More beautiful destinations in Seville, Spain.
Plaza de España
This bombastic plaza in the Parque de María Luisa was the most grandiose of the building projects completed for the 1929 Exposición Iberoamericana. A huge brick-and-tile confection, it’s all very over the top, but it’s undeniably impressive with its fountains, mini-canals and Venetian-style bridges. A series of gaudy tile pictures depict maps and historical scenes from each Spanish province.
You can hire row boats to ply the canals for €6 (for 35 minutes).
Museo de Bellas Artes
Housed in the beautiful former Convento de la Merced, Seville’s Fine Arts Museum provides an elegant showcase for a comprehensive collection of Spanish and Sevillan paintings and sculptures. Works date from the 15th to 20th centuries, but the onus is very much on brooding religious paintings from the city’s 17th-century Siglo de Oro (Golden Age).
Works are displayed in chronological order, with the Golden Age masterpieces clustered in salas V to X. The most visually arresting room is the convent’s former church (sala V), hung with paintings by masters of the Sevillan baroque, above all Murillo. His Inmaculada concepción grande (1650) at the head of the church displays all the curving, twisting movement so central to baroque art. Other artists represented include Pacheco (teacher and father-in-law of Velázquez), Juan de Valdés Leal, Zurbarán (look for his deeply sombre Cristo crucificado, c 1630–35) and sculptor Juan Martínez Montañés.
Also of note is El Greco’s portrait of his son Jorge Manuel (c 1600–05), Velázquez’s Cabeza de apóstol (1620), and a portrait by Goya in sala XI.
Archivo de Indias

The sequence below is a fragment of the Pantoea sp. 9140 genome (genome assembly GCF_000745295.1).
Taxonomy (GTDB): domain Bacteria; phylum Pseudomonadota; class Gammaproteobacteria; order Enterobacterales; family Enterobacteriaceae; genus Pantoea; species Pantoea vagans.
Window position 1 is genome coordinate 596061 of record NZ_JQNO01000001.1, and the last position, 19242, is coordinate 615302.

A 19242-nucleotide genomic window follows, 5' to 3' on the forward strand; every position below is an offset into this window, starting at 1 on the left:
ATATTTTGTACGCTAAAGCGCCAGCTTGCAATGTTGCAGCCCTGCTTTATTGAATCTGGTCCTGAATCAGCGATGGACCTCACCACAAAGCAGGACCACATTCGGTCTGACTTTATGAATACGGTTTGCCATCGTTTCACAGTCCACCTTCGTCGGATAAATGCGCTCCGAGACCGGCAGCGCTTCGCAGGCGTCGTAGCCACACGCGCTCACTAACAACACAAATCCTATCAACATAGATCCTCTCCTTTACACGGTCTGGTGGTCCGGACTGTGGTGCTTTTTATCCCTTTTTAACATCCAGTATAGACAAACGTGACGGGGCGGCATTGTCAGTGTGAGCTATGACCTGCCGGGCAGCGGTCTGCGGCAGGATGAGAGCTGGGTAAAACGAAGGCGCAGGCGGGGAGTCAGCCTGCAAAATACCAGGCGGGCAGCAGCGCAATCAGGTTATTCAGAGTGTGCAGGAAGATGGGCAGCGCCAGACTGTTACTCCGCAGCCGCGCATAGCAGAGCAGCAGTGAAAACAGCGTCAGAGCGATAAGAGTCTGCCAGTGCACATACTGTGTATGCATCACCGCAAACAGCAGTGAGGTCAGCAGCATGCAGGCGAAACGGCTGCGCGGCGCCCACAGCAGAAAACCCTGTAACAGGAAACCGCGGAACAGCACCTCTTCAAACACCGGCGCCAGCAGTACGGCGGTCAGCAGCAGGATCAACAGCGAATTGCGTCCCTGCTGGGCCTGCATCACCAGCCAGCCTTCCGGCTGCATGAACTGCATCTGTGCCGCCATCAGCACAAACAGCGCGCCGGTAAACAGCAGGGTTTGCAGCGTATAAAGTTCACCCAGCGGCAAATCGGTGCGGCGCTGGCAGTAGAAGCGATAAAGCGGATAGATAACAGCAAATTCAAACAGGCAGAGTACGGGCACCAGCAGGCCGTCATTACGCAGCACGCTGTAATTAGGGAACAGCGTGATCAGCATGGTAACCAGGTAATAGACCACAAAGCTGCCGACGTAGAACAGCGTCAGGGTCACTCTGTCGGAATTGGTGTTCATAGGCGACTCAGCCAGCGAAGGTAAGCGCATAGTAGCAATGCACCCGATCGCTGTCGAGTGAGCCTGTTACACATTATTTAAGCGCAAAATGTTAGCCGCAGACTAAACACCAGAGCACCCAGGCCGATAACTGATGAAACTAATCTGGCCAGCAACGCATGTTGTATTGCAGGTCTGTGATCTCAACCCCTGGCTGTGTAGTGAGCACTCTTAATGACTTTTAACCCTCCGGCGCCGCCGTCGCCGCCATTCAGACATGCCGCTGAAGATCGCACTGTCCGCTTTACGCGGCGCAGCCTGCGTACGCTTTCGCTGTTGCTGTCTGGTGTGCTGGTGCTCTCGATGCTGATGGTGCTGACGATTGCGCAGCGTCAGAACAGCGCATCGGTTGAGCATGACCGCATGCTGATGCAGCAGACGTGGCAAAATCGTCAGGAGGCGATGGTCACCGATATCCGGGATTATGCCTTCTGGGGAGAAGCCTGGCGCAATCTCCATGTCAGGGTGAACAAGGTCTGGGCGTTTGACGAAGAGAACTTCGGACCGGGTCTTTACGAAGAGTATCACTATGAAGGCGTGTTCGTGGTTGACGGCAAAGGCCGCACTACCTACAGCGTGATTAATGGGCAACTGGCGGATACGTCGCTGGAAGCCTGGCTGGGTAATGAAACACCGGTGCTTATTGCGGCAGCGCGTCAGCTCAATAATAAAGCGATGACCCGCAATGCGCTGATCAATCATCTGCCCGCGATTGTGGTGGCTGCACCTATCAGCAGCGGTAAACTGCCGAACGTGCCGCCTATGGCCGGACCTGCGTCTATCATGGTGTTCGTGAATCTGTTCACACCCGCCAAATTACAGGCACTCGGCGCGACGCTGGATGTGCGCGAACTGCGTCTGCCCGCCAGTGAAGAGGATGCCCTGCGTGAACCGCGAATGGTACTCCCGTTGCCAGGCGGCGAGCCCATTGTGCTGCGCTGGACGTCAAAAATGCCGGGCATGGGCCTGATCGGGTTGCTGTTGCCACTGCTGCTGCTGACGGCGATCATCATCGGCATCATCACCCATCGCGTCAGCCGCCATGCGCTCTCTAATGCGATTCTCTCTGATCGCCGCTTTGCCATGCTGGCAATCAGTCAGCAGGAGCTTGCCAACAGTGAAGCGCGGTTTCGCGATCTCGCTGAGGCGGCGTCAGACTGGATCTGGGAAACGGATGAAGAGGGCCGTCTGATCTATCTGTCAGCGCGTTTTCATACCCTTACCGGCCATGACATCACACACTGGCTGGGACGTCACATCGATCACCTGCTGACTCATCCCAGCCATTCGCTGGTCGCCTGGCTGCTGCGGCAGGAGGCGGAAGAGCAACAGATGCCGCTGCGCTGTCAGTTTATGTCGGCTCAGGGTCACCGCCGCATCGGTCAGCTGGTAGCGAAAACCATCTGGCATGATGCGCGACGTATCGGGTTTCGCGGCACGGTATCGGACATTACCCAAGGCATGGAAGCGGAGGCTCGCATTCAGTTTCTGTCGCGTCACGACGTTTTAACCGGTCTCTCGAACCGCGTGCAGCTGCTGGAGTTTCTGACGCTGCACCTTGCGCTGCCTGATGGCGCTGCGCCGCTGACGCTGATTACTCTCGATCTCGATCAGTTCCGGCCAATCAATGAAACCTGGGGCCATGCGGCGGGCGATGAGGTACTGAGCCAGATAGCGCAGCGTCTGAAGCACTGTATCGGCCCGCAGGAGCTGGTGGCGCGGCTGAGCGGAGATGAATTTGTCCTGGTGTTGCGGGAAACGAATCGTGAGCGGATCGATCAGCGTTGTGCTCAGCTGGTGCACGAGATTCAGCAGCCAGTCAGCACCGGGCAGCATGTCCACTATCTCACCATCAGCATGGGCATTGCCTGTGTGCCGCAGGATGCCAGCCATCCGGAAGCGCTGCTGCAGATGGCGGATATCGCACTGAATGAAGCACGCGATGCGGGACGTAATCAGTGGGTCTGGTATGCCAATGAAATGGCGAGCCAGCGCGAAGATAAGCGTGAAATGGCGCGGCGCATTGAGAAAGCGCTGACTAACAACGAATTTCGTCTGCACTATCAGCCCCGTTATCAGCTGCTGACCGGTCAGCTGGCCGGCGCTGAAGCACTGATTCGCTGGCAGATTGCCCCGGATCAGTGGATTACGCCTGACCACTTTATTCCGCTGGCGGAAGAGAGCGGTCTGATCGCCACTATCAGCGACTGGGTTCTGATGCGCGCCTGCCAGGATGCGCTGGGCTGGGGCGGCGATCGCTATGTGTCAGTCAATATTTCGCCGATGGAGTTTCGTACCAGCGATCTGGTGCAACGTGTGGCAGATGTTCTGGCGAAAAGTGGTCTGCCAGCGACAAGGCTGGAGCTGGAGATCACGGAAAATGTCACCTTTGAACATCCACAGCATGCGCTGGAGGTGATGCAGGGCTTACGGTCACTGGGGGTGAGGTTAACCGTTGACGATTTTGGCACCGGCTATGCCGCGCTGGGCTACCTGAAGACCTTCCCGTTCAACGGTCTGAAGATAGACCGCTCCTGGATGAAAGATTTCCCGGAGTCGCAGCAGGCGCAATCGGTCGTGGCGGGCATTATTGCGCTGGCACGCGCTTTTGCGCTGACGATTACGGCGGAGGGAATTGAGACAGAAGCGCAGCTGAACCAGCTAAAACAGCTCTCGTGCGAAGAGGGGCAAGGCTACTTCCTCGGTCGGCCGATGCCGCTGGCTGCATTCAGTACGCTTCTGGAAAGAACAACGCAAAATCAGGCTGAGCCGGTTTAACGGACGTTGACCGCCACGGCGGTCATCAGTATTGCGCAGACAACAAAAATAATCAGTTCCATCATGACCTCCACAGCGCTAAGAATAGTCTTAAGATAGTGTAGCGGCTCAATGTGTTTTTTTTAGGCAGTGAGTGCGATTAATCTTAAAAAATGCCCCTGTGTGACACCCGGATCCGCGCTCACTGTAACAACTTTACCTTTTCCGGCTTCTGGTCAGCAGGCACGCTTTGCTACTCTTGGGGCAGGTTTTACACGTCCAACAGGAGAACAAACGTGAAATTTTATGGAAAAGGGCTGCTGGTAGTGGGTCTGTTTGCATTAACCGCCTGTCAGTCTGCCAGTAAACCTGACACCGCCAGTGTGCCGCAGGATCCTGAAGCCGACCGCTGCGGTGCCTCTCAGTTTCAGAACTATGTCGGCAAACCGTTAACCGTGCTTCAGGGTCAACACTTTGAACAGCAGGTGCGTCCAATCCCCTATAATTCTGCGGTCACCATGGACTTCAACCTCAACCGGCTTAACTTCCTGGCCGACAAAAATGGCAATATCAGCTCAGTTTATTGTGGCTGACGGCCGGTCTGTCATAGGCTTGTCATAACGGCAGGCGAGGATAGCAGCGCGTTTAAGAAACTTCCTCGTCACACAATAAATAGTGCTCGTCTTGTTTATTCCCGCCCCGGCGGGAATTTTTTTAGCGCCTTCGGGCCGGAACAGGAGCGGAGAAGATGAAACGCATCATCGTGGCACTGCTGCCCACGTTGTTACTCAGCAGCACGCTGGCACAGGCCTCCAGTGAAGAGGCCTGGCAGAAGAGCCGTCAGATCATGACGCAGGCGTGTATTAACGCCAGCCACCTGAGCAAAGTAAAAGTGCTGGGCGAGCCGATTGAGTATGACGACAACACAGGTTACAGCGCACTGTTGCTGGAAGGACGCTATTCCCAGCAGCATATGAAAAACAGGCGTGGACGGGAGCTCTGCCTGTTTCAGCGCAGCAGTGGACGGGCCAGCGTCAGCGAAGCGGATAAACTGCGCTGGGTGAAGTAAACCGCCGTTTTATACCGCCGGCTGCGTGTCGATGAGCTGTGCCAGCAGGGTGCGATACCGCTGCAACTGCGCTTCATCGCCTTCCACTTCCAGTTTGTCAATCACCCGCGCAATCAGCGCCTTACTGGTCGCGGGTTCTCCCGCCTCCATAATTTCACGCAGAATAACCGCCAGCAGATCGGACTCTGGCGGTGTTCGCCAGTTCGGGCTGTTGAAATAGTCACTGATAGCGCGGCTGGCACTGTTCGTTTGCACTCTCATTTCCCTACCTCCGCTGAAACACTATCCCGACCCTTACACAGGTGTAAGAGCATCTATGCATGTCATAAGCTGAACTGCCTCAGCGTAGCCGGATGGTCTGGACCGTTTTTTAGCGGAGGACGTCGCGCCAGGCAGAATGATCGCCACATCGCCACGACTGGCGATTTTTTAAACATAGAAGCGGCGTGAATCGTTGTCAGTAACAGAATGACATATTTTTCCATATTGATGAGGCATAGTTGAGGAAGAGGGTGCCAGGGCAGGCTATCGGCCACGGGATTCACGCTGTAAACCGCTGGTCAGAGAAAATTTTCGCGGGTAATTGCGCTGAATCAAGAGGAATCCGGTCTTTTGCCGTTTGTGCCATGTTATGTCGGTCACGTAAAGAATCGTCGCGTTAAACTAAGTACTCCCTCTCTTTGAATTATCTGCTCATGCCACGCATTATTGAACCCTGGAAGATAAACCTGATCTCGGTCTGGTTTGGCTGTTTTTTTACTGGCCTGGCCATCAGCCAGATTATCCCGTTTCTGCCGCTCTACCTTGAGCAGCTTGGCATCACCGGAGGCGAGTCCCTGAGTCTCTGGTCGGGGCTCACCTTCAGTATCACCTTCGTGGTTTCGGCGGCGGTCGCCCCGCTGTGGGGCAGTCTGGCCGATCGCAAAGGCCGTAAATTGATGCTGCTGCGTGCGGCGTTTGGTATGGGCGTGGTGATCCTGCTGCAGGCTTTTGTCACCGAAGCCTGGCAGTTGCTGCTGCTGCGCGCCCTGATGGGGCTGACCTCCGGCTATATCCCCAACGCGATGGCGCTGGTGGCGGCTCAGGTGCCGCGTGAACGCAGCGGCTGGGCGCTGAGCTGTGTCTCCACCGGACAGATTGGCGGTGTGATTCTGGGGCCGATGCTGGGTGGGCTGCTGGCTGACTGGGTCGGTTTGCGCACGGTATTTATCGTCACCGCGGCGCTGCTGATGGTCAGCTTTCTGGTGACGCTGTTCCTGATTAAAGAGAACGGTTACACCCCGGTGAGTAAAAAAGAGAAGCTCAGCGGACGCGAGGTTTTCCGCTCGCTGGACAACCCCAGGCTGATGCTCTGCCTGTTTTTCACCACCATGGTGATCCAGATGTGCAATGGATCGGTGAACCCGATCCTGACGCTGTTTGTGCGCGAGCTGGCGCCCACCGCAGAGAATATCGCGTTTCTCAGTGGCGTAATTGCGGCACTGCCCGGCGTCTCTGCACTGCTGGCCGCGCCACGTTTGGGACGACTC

Occupying a former merchant’s exchange on the western side of Plaza del Triunfo, the Archivo de Indias provides a fascinating insight into Spain’s colonial history. The archive, established in 1785 to house documents and maps relating to Spain’s American empire, is vast, boasting 7km of shelves, 43,000 documents, and 80 million pages dating from 1492 to the end of the empire in the 19th century. Most documents are filed away but you can examine some fascinating letters and hand-drawn maps.
Information panels (mostly in Spanish) and a short film tell the full story of the building, itself an impressive sight, and recount the history of the archive. The Renaissance building was extensively refurbished in 2005.
Casa de Pilatos
The haunting Casa de Pilatos, which is still occupied by the ducal Medinaceli family, is one of the city’s most glorious mansions. Originally dating to the late 15th century, it incorporates a wonderful mixture of Mudéjar, Gothic and Renaissance decor, with some beautiful tile work and artesonados (ceilings of interlaced beams with decorative insertions). The overall effect is like a mini-Alcázar.
The staircase to the upper floor has the building’s finest tiles, and a great golden artesonado dome above. Visits to the upper floor, still partly inhabited by the Medinacelis, are guided. Of interest are several centuries’ worth of Medinaceli portraits and a small Goya bullfighting painting.
Hope you enjoy your time in Spain!
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